Criticism Of Kant 's Moral Theory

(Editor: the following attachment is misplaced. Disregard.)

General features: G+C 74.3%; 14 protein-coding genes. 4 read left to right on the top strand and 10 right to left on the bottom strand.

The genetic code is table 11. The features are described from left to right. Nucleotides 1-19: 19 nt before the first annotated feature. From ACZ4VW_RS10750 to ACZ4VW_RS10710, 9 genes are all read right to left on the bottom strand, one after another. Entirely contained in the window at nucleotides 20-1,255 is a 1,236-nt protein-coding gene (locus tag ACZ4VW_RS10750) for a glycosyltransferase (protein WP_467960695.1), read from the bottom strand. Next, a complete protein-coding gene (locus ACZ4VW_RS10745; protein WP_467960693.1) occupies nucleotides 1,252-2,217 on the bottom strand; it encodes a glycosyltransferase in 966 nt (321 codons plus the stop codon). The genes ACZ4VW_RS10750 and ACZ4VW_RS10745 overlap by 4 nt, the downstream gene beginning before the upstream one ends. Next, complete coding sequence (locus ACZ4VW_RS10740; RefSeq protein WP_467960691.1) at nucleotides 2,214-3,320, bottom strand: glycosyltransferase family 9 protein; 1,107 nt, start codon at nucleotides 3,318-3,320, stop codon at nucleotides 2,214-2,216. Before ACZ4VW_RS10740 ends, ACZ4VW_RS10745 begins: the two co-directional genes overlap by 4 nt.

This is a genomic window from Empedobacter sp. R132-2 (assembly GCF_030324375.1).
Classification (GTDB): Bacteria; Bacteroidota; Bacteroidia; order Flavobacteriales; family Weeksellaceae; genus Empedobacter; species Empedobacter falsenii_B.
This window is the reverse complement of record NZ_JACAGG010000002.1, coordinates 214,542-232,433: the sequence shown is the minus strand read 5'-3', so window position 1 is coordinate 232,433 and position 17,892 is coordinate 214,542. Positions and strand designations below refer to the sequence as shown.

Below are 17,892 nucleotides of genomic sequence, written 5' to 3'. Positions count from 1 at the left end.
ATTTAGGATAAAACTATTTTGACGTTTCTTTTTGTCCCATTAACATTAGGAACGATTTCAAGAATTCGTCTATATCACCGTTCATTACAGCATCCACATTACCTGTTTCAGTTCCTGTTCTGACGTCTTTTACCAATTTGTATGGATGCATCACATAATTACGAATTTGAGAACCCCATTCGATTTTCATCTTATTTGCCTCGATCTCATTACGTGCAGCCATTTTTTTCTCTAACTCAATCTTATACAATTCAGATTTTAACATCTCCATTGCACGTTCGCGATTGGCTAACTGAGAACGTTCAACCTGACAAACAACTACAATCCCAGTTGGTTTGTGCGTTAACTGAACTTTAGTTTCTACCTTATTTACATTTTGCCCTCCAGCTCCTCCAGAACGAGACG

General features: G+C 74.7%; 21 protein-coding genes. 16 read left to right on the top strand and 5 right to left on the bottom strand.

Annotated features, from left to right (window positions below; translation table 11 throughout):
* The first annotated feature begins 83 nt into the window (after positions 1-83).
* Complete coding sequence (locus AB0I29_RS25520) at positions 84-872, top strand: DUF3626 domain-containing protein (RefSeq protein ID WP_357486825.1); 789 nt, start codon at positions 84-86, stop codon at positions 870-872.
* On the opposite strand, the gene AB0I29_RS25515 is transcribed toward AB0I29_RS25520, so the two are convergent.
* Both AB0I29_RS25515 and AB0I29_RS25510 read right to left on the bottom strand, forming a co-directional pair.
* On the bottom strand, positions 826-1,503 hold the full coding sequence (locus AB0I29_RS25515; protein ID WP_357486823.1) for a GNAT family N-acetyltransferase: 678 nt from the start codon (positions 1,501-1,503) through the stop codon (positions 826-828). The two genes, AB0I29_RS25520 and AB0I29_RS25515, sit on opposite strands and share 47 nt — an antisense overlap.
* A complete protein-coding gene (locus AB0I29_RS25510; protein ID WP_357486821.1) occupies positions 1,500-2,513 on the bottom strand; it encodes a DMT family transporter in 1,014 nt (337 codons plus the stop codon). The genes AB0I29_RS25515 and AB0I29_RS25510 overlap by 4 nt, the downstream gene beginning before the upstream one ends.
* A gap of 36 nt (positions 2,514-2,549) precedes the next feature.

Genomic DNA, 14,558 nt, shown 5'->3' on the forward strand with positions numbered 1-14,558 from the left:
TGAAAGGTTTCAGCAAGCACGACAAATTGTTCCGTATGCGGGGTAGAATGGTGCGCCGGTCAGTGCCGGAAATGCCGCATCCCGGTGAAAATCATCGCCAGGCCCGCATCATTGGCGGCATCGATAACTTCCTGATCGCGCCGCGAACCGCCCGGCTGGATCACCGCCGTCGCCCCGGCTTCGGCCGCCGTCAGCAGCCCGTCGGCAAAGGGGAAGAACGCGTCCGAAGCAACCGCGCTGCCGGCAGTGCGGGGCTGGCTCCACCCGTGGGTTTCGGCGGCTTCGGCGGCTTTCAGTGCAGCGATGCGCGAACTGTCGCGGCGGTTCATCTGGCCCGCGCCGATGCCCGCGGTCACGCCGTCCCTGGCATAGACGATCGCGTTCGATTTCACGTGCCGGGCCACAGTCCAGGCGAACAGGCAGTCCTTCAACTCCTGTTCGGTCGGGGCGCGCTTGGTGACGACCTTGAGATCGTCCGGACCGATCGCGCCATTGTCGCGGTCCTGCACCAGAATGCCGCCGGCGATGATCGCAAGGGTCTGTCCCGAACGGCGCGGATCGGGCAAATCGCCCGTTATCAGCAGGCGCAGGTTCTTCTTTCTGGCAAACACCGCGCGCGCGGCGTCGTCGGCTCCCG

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Criticism of Kant’s moral theory Introduction Kant’s theory states that for an action to be considered good, it must be considered permissible for the action to apply on another party without contradiction applying (Herman, 5). It additionally states that humans should not be considered as a means to an end but should be considered as an end themselves. It goes further to distinguish between perfect duties and those not perfect (Reath, 23). A perfect duty, for example, is to always tell the truth at all times without ever telling a lie. This means that even when the lie told is for a better purpose then it should not be told. The theory advocates for honesty at all times no matter what the outcome/result will be. An imperfect duty according to him is the duty to donate to charity he goes ahead and explains that such duties can be flexible at any given time and place. Criticism of Kant’s theory The issue of what makes an act moral is what makes an act moral. It states that not every universal maxim is a moral maxim. Researchers have countered this and claim that it could be trivial or moral. Kant fails to tell us how we can differentiate a moral duty from bad imperatives. It is, however, practicable to universalize the maxim. In Kant’s theory, it is clear on how to distinguish a moral obligation to what can be termed as social etiquette. Someone might be irritated by people who eat using forks and knives and yet the individual uses
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